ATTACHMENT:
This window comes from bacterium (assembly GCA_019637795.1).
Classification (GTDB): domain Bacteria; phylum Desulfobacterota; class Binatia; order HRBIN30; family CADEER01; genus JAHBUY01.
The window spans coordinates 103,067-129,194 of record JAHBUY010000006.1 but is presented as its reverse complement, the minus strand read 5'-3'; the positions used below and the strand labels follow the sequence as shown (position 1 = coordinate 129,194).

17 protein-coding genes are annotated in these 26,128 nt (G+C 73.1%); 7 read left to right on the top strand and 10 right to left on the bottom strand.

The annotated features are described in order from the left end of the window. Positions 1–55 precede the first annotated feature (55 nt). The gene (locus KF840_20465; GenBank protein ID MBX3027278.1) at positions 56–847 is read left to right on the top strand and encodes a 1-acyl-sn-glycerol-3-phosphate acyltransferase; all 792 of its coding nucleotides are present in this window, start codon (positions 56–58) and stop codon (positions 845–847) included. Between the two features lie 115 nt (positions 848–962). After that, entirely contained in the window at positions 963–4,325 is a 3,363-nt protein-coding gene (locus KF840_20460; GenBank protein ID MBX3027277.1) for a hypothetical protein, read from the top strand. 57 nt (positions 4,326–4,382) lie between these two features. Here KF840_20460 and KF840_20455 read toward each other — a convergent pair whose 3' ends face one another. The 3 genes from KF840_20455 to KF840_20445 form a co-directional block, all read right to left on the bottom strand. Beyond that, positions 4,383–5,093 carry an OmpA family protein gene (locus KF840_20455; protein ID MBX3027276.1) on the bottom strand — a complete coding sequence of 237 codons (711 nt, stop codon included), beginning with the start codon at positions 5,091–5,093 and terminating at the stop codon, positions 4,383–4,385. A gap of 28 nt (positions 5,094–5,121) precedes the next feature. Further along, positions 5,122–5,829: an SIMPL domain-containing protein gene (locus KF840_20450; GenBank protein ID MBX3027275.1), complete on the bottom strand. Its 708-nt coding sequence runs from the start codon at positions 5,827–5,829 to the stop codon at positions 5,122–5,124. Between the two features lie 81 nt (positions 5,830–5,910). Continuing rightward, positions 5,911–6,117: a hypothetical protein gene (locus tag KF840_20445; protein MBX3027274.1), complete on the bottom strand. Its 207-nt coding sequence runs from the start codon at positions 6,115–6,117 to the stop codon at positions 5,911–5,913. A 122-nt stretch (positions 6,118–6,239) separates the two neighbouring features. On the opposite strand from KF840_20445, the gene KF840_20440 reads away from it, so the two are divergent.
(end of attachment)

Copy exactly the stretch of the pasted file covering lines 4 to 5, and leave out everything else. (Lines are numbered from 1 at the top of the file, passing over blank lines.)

17 protein-coding genes are annotated in these 26,128 nt (G+C 73.1%); 7 read left to right on the top strand and 10 right to left on the bottom strand.

The annotated features are described in order from the left end of the window. Positions 1–55 precede the first annotated feature (55 nt). The gene (locus KF840_20465; GenBank protein ID MBX3027278.1) at positions 56–847 is read left to right on the top strand and encodes a 1-acyl-sn-glycerol-3-phosphate acyltransferase; all 792 of its coding nucleotides are present in this window, start codon (positions 56–58) and stop codon (positions 845–847) included. Between the two features lie 115 nt (positions 848–962). After that, entirely contained in the window at positions 963–4,325 is a 3,363-nt protein-coding gene (locus KF840_20460; GenBank protein ID MBX3027277.1) for a hypothetical protein, read from the top strand. 57 nt (positions 4,326–4,382) lie between these two features. Here KF840_20460 and KF840_20455 read toward each other — a convergent pair whose 3' ends face one another. The 3 genes from KF840_20455 to KF840_20445 form a co-directional block, all read right to left on the bottom strand. Beyond that, positions 4,383–5,093 carry an OmpA family protein gene (locus KF840_20455; protein ID MBX3027276.1) on the bottom strand — a complete coding sequence of 237 codons (711 nt, stop codon included), beginning with the start codon at positions 5,091–5,093 and terminating at the stop codon, positions 4,383–4,385. A gap of 28 nt (positions 5,094–5,121) precedes the next feature. Further along, positions 5,122–5,829: an SIMPL domain-containing protein gene (locus KF840_20450; GenBank protein ID MBX3027275.1), complete on the bottom strand. Its 708-nt coding sequence runs from the start codon at positions 5,827–5,829 to the stop codon at positions 5,122–5,124. Between the two features lie 81 nt (positions 5,830–5,910). Continuing rightward, positions 5,911–6,117: a hypothetical protein gene (locus tag KF840_20445; protein MBX3027274.1), complete on the bottom strand. Its 207-nt coding sequence runs from the start codon at positions 6,115–6,117 to the stop codon at positions 5,911–5,913. A 122-nt stretch (positions 6,118–6,239) separates the two neighbouring features. On the opposite strand from KF840_20445, the gene KF840_20440 reads away from it, so the two are divergent.